One intriguing feature on Etherscan is the Verified Contracts segment. It shows all smart contracts on the Ethereum blockchain that have a verified source code. Not all smart contracts fall into this category, making it easier for users to determine if they should interact with a specific contract.

It is also possible to manually look up the contract address and determine if it has been verified. That process works the same way as looking up a wallet address, although users will see the name, compiler version, and whether a security audit has been performed. Security audits are crucial for smart contracts, although no guarantee for code that is 100% safe to interact with.

Is Etherscan Compatible With NFTs?

Non-fungible tokens are incredibly popular on the Ethereum blockchain. Users who buy these NFTs can see their assets on Etherscan, although it will only show as a token and not as the actual art that is associated with the token. 
Users will need to use other services, such as the OpenSea marketplace, to see the whole art, among other options. Etherscan has no functionality to depict the art, yet it will show the token ID, the project it belongs to, its transaction record, and the smart contract interaction.

Other Features on Etherscan

Apart from tracking transactions and gas price, there are many other features available on Etherscan. For instance, users can look at the charts and statistics to get an overview of the whole Ethereum market; data such as daily transactions, unique addresses, average block size and average gas price may provide valuable insights to Ethereum users. Also, users can dive into Dapps to look at the associated addresses and smart contracts. As Ethereum is moving towards a merge with Ethereum 2.0 and a proof-of-stake system, transactions on ETH2.0 can be tracked on the beacon chain explorer.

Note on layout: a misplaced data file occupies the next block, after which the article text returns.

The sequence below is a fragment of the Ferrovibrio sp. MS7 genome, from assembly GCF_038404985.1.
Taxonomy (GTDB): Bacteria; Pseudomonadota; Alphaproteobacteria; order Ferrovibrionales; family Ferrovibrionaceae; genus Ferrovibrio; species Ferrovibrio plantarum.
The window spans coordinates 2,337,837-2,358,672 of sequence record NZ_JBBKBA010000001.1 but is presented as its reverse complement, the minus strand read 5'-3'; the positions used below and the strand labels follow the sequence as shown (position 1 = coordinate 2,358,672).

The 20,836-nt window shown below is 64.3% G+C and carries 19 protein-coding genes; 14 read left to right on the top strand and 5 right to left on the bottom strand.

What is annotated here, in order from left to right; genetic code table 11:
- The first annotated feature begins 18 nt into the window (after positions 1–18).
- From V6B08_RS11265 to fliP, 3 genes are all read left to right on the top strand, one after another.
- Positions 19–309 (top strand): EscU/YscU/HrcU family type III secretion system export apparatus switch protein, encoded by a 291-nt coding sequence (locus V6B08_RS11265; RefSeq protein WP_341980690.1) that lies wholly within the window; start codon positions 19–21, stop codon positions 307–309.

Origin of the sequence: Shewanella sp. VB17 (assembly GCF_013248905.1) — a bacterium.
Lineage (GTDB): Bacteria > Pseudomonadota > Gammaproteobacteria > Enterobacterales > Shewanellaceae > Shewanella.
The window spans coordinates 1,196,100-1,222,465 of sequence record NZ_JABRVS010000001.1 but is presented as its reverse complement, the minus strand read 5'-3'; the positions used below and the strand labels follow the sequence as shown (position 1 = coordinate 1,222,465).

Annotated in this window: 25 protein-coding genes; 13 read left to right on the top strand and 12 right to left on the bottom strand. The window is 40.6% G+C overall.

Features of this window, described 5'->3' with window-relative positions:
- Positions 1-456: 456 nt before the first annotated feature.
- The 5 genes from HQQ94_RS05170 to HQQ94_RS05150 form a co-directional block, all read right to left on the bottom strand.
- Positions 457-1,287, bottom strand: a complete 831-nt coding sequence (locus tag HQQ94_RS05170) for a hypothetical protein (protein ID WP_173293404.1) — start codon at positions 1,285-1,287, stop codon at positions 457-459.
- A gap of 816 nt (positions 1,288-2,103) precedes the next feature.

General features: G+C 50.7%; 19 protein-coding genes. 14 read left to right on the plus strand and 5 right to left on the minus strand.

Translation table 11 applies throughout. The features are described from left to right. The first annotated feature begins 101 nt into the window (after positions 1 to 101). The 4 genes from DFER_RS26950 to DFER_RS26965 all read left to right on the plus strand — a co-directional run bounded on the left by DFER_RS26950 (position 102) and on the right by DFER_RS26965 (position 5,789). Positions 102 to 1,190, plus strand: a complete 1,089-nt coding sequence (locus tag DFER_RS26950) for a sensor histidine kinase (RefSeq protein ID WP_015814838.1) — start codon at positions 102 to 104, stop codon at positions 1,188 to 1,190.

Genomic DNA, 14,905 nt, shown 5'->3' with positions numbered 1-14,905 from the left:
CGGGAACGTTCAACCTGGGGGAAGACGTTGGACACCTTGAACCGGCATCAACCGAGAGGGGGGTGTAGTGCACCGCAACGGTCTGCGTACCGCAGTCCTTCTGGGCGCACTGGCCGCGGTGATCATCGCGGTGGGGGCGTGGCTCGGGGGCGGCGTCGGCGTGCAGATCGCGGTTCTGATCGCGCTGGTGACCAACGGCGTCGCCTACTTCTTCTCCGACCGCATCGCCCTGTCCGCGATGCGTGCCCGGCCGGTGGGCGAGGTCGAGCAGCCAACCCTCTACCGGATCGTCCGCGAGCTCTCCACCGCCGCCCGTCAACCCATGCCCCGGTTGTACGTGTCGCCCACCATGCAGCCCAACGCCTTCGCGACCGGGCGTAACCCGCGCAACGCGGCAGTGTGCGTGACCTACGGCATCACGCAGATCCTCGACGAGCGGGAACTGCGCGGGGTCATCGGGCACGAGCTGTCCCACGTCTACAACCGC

This article contains links to third-party websites or other content for information purposes only (“Third-Party Sites”). The Third-Party Sites are not under the control of CoinMarketCap, and CoinMarketCap is not responsible for the content of any Third-Party Site, including without limitation any link contained in a Third-Party Site, or any changes or updates to a Third-Party Site. CoinMarketCap is providing these links to you only as a convenience, and the inclusion of any link does not imply endorsement, approval or recommendation by CoinMarketCap of the site or any association with its operators. This article is intended to be used and must be used for informational purposes only. It is important to do your own research and analysis before making any material decisions related to any of the products or services described. This article is not intended as, and shall not be construed as, financial advice. The views and opinions expressed in this article are the author’s [company’s] own and do not necessarily reflect those of CoinMarketCap.
8 people liked this article